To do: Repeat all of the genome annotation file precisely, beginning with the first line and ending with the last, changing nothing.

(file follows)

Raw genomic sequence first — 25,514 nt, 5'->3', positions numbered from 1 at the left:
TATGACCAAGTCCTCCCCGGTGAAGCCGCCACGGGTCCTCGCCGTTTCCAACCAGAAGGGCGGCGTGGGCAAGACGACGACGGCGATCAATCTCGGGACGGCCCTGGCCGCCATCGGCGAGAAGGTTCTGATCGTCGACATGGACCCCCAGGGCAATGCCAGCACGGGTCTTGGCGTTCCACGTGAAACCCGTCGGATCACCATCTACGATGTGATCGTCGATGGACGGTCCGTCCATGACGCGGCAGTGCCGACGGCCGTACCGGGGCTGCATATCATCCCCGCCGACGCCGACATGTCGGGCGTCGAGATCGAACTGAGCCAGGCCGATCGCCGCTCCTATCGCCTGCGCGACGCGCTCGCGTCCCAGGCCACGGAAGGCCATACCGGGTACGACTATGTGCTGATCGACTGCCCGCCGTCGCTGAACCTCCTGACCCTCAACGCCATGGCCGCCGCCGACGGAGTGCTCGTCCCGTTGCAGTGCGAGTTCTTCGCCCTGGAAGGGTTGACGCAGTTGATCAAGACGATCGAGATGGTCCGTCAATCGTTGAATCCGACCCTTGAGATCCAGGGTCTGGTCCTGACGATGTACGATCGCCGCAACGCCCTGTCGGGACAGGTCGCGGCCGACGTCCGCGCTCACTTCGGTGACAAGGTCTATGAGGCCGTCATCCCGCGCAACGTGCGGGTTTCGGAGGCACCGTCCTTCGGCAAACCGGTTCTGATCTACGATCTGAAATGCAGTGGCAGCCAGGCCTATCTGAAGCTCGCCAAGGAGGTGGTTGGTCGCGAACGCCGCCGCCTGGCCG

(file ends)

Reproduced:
Raw genomic sequence first — 25,514 nt, 5'->3', positions numbered from 1 at the left:
TATGACCAAGTCCTCCCCGGTGAAGCCGCCACGGGTCCTCGCCGTTTCCAACCAGAAGGGCGGCGTGGGCAAGACGACGACGGCGATCAATCTCGGGACGGCCCTGGCCGCCATCGGCGAGAAGGTTCTGATCGTCGACATGGACCCCCAGGGCAATGCCAGCACGGGTCTTGGCGTTCCACGTGAAACCCGTCGGATCACCATCTACGATGTGATCGTCGATGGACGGTCCGTCCATGACGCGGCAGTGCCGACGGCCGTACCGGGGCTGCATATCATCCCCGCCGACGCCGACATGTCGGGCGTCGAGATCGAACTGAGCCAGGCCGATCGCCGCTCCTATCGCCTGCGCGACGCGCTCGCGTCCCAGGCCACGGAAGGCCATACCGGGTACGACTATGTGCTGATCGACTGCCCGCCGTCGCTGAACCTCCTGACCCTCAACGCCATGGCCGCCGCCGACGGAGTGCTCGTCCCGTTGCAGTGCGAGTTCTTCGCCCTGGAAGGGTTGACGCAGTTGATCAAGACGATCGAGATGGTCCGTCAATCGTTGAATCCGACCCTTGAGATCCAGGGTCTGGTCCTGACGATGTACGATCGCCGCAACGCCCTGTCGGGACAGGTCGCGGCCGACGTCCGCGCTCACTTCGGTGACAAGGTCTATGAGGCCGTCATCCCGCGCAACGTGCGGGTTTCGGAGGCACCGTCCTTCGGCAAACCGGTTCTGATCTACGATCTGAAATGCAGTGGCAGCCAGGCCTATCTGAAGCTCGCCAAGGAGGTGGTTGGTCGCGAACGCCGCCGCCTGGCCG